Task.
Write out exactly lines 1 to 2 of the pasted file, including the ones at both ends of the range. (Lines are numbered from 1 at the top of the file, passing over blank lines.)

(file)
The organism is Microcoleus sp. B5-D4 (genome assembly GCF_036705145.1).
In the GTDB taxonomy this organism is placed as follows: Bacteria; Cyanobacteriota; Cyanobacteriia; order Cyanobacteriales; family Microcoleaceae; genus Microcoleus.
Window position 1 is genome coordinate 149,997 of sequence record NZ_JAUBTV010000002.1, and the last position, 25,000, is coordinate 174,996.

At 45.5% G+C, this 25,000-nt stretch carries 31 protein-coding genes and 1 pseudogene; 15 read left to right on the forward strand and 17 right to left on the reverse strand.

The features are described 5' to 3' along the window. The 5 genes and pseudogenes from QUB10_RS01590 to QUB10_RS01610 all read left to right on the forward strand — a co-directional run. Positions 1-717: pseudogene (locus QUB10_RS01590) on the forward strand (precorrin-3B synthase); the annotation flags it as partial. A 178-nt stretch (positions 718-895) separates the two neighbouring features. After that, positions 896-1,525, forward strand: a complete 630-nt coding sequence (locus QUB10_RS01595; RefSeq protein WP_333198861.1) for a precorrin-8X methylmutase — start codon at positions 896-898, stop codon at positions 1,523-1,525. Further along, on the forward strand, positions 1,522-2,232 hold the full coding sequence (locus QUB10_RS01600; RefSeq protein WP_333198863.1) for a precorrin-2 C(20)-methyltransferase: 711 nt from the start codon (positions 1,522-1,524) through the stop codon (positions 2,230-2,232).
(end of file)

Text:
The organism is Microcoleus sp. B5-D4 (genome assembly GCF_036705145.1).
In the GTDB taxonomy this organism is placed as follows: Bacteria; Cyanobacteriota; Cyanobacteriia; order Cyanobacteriales; family Microcoleaceae; genus Microcoleus.